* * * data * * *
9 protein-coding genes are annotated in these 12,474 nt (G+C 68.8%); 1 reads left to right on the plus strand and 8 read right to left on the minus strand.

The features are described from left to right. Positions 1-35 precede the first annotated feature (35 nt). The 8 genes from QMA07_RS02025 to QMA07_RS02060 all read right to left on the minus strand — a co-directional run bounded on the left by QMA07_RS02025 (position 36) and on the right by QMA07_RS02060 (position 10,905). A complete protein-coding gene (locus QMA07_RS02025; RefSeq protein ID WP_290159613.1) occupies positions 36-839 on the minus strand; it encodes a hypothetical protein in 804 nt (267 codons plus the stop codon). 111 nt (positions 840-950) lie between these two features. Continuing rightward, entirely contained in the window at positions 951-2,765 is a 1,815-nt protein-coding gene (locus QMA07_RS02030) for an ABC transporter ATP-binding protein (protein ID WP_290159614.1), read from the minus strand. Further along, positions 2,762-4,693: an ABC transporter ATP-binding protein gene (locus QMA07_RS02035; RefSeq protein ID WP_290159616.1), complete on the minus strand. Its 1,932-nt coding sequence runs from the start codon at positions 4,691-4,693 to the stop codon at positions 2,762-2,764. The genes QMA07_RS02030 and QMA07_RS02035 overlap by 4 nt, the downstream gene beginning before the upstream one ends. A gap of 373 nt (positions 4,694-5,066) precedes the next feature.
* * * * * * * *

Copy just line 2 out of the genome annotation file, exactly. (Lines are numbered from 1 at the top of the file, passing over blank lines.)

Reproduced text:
The features are described from left to right. Positions 1-35 precede the first annotated feature (35 nt). The 8 genes from QMA07_RS02025 to QMA07_RS02060 all read right to left on the minus strand — a co-directional run bounded on the left by QMA07_RS02025 (position 36) and on the right by QMA07_RS02060 (position 10,905). A complete protein-coding gene (locus QMA07_RS02025; RefSeq protein ID WP_290159613.1) occupies positions 36-839 on the minus strand; it encodes a hypothetical protein in 804 nt (267 codons plus the stop codon). 111 nt (positions 840-950) lie between these two features. Continuing rightward, entirely contained in the window at positions 951-2,765 is a 1,815-nt protein-coding gene (locus QMA07_RS02030) for an ABC transporter ATP-binding protein (protein ID WP_290159614.1), read from the minus strand. Further along, positions 2,762-4,693: an ABC transporter ATP-binding protein gene (locus QMA07_RS02035; RefSeq protein ID WP_290159616.1), complete on the minus strand. Its 1,932-nt coding sequence runs from the start codon at positions 4,691-4,693 to the stop codon at positions 2,762-2,764. The genes QMA07_RS02030 and QMA07_RS02035 overlap by 4 nt, the downstream gene beginning before the upstream one ends. A gap of 373 nt (positions 4,694-5,066) precedes the next feature.